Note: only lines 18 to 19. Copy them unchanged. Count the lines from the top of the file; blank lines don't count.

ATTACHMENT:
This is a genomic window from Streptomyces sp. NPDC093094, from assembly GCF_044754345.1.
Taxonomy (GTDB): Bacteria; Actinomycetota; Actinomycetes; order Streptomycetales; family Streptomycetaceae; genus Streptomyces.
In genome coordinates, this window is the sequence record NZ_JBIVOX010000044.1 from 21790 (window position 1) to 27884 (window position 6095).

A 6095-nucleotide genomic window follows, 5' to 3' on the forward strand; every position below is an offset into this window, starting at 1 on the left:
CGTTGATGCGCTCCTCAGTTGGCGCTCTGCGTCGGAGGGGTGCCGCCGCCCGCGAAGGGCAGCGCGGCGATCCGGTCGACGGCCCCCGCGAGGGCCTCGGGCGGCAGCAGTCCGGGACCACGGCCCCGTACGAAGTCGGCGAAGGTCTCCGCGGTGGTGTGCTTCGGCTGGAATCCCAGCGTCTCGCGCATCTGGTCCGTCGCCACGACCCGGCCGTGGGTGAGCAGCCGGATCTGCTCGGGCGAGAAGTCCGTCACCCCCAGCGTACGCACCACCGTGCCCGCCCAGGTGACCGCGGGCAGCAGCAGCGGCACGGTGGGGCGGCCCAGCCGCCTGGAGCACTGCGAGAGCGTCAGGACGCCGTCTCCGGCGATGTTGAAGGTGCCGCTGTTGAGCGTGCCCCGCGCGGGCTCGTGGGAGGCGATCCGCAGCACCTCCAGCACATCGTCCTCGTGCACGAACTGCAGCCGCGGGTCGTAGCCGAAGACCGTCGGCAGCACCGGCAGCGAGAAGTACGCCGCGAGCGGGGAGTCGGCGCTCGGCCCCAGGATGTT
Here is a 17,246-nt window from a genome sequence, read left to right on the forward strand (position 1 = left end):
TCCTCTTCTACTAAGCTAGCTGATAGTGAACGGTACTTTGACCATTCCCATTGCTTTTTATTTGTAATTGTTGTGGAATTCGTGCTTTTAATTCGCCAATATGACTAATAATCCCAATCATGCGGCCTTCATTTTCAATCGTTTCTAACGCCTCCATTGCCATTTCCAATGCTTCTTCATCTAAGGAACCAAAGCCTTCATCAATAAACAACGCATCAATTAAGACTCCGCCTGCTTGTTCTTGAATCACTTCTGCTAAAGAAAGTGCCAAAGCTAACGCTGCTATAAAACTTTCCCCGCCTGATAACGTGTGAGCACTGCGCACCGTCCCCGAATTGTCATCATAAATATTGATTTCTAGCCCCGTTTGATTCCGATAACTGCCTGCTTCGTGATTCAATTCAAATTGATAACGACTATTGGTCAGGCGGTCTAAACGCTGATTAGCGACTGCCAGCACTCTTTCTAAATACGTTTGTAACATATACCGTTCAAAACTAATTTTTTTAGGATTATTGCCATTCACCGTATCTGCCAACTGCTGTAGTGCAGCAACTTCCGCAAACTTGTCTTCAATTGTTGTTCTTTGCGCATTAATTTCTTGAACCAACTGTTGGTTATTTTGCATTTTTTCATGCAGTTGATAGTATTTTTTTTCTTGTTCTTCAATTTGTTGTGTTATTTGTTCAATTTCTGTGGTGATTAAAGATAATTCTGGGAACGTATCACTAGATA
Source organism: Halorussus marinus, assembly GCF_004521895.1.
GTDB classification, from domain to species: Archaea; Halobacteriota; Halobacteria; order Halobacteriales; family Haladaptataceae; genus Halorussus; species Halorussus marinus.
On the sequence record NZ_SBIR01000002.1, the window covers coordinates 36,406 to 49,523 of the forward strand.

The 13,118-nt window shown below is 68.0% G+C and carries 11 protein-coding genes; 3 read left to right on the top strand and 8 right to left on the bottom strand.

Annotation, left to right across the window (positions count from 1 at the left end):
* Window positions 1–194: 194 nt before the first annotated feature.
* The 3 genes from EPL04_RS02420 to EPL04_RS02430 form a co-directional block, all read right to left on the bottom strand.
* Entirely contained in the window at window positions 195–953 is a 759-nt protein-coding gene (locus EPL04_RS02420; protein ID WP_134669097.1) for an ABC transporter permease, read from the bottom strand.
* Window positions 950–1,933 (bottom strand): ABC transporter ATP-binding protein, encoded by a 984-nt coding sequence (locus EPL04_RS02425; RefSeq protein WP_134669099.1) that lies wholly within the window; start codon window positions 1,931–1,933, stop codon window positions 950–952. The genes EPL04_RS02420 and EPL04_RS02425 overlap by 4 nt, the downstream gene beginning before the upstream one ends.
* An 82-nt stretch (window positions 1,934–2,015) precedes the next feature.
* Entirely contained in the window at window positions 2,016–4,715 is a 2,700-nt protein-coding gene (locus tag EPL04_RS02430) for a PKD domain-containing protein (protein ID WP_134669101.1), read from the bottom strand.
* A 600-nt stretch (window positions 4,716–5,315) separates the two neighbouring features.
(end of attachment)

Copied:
* Entirely contained in the window at window positions 2,016–4,715 is a 2,700-nt protein-coding gene (locus tag EPL04_RS02430) for a PKD domain-containing protein (protein ID WP_134669101.1), read from the bottom strand.
* A 600-nt stretch (window positions 4,716–5,315) separates the two neighbouring features.